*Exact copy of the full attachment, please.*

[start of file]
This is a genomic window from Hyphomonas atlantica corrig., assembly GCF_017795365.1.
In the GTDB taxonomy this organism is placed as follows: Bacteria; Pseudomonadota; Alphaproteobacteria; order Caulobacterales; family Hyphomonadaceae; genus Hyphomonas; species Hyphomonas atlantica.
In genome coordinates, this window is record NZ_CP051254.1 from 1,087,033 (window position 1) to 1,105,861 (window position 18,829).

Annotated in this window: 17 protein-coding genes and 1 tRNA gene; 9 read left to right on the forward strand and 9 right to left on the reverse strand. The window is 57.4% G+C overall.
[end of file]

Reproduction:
This is a genomic window from Hyphomonas atlantica corrig., assembly GCF_017795365.1.
In the GTDB taxonomy this organism is placed as follows: Bacteria; Pseudomonadota; Alphaproteobacteria; order Caulobacterales; family Hyphomonadaceae; genus Hyphomonas; species Hyphomonas atlantica.
In genome coordinates, this window is record NZ_CP051254.1 from 1,087,033 (window position 1) to 1,105,861 (window position 18,829).

Annotated in this window: 17 protein-coding genes and 1 tRNA gene; 9 read left to right on the forward strand and 9 right to left on the reverse strand. The window is 57.4% G+C overall.